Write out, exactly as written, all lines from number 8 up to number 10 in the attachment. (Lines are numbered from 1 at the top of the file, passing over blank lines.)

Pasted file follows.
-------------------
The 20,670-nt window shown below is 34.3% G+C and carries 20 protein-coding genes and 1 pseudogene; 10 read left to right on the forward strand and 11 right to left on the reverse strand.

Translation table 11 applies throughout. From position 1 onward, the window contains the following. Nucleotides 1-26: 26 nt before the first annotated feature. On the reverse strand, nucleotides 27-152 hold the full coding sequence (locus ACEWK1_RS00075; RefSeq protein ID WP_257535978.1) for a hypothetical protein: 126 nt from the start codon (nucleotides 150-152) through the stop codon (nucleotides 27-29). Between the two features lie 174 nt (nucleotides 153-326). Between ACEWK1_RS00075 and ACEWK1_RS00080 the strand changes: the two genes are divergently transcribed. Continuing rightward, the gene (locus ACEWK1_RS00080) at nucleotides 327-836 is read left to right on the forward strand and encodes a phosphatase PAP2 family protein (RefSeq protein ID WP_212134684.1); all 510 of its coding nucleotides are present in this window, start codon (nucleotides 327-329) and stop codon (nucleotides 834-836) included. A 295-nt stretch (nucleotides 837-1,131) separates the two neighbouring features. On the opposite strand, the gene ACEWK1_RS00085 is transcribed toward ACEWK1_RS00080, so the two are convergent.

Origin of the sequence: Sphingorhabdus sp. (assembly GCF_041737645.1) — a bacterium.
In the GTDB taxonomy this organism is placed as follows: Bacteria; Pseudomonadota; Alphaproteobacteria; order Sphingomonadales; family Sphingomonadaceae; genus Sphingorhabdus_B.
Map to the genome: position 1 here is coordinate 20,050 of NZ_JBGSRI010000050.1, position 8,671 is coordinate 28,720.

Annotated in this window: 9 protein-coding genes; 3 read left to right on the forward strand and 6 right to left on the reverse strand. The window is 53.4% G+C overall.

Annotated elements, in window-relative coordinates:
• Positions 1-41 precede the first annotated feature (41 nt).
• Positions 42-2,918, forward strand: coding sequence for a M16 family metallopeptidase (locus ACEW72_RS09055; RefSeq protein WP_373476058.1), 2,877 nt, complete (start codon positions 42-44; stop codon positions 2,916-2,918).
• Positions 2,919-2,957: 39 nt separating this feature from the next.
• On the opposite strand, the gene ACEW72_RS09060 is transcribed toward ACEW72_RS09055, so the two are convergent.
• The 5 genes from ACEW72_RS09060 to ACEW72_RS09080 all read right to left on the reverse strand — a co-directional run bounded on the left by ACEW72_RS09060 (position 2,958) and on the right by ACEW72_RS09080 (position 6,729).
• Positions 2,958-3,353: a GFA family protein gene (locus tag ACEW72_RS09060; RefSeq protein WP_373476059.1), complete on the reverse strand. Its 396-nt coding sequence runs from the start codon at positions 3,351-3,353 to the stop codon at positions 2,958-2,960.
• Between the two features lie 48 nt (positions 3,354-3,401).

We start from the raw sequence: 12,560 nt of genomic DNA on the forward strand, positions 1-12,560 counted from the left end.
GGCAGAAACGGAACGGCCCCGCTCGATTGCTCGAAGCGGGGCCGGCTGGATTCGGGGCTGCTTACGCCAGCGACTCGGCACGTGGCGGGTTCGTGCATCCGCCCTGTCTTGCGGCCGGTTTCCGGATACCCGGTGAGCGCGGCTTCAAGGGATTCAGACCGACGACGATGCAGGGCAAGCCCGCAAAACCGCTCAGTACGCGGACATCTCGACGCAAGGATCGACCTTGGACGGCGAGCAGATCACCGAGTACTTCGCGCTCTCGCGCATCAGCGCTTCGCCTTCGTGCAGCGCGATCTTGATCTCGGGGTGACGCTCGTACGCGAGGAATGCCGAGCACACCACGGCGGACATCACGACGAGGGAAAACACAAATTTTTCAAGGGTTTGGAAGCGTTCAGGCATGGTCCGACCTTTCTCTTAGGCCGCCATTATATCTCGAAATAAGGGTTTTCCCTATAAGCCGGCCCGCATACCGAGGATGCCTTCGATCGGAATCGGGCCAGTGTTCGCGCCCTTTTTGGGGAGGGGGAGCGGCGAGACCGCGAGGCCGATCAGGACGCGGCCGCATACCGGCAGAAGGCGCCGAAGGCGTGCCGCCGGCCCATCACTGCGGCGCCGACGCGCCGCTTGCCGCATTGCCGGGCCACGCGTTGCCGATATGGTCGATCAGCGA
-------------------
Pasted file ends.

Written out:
• Positions 1-41 precede the first annotated feature (41 nt).
• Positions 42-2,918, forward strand: coding sequence for a M16 family metallopeptidase (locus ACEW72_RS09055; RefSeq protein WP_373476058.1), 2,877 nt, complete (start codon positions 42-44; stop codon positions 2,916-2,918).
• Positions 2,919-2,957: 39 nt separating this feature from the next.